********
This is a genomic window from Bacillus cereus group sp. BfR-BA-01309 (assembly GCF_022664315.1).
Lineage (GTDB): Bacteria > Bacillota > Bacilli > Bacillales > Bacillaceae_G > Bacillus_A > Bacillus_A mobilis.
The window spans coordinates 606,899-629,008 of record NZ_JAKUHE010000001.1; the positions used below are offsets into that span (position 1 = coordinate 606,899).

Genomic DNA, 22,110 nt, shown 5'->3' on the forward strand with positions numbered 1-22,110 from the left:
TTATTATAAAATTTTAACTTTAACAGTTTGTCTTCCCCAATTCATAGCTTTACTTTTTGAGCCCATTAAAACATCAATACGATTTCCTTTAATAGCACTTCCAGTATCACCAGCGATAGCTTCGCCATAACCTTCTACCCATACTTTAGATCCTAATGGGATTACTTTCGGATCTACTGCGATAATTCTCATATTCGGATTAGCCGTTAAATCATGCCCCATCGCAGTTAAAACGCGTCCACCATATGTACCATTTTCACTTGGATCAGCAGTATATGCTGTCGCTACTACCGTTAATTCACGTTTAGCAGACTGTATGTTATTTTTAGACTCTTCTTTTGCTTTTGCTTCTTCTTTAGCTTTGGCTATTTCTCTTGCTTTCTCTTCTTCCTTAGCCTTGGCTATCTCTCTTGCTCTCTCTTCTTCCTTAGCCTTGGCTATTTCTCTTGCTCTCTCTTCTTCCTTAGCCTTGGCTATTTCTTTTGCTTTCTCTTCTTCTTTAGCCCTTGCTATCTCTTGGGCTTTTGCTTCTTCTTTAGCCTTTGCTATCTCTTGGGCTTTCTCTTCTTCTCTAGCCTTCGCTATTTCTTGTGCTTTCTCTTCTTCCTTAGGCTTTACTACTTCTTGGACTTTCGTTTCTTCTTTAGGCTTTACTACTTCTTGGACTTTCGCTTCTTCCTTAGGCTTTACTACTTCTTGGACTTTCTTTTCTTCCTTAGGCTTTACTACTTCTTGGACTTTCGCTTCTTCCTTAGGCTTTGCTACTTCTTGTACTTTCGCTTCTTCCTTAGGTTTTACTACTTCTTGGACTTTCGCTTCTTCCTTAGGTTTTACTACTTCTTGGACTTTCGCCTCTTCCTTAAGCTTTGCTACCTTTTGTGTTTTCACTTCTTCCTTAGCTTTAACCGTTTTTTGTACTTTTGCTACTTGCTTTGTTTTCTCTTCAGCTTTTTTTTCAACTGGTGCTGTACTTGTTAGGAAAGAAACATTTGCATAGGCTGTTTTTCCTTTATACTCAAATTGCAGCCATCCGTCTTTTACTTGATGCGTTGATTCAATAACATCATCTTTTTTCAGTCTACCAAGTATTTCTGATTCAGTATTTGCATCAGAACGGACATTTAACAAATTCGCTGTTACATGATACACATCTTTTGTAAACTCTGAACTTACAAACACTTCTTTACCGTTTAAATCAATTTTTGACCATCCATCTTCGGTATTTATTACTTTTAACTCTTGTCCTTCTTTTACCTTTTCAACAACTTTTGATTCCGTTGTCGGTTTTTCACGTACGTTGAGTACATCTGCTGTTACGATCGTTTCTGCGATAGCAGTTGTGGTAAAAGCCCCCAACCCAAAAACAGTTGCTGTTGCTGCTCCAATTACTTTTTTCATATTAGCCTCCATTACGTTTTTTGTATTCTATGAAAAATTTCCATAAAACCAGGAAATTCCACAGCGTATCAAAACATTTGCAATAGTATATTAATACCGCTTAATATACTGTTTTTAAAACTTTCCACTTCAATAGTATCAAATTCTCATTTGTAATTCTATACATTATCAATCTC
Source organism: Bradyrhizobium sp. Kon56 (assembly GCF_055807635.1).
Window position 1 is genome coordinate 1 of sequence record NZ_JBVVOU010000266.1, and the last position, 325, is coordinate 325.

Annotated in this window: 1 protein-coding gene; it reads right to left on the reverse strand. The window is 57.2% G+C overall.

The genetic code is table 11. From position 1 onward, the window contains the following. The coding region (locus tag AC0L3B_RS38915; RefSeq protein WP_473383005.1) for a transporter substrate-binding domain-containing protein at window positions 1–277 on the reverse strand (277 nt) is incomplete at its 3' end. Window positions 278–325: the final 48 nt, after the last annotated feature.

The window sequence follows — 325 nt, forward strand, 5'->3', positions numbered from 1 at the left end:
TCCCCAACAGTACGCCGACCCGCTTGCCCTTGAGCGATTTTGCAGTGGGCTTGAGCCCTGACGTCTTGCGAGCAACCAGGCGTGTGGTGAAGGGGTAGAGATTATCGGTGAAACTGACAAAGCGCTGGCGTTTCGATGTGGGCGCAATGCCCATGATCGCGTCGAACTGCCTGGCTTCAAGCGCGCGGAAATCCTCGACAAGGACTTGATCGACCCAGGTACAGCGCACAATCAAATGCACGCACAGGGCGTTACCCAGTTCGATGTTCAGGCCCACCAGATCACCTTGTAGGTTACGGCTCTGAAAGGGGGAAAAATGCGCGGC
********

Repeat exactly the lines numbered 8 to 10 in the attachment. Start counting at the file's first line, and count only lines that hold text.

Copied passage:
Annotated in this window: 1 protein-coding gene; it reads right to left on the reverse strand. The window is 57.2% G+C overall.

The genetic code is table 11. From position 1 onward, the window contains the following. The coding region (locus tag AC0L3B_RS38915; RefSeq protein WP_473383005.1) for a transporter substrate-binding domain-containing protein at window positions 1–277 on the reverse strand (277 nt) is incomplete at its 3' end. Window positions 278–325: the final 48 nt, after the last annotated feature.

The window sequence follows — 325 nt, forward strand, 5'->3', positions numbered from 1 at the left end: